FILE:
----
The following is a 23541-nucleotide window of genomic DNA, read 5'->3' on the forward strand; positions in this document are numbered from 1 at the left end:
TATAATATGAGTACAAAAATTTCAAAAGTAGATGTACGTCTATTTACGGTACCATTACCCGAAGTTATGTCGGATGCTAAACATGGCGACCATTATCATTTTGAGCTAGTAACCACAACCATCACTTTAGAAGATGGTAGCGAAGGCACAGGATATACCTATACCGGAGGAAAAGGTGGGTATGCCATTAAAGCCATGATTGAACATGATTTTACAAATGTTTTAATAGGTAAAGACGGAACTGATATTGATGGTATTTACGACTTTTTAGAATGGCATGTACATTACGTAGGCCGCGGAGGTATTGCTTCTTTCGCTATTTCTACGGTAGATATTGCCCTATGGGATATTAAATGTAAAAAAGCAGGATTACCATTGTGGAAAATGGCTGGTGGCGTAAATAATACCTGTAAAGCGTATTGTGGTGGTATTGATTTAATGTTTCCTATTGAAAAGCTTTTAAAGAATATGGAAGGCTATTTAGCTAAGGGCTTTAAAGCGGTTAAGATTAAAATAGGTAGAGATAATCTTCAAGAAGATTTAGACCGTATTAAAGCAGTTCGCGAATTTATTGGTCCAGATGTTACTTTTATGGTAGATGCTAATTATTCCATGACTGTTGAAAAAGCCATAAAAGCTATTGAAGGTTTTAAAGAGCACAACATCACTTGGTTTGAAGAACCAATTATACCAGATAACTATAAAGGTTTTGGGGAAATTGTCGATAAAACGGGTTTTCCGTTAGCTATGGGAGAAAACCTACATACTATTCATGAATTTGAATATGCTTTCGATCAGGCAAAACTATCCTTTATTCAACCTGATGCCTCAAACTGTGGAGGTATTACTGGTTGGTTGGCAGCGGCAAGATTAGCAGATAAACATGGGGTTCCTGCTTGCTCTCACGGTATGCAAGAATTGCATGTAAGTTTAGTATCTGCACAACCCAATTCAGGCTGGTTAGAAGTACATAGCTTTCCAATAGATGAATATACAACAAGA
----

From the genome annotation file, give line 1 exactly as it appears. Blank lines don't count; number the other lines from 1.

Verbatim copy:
The following is a 23541-nucleotide window of genomic DNA, read 5'->3' on the forward strand; positions in this document are numbered from 1 at the left end: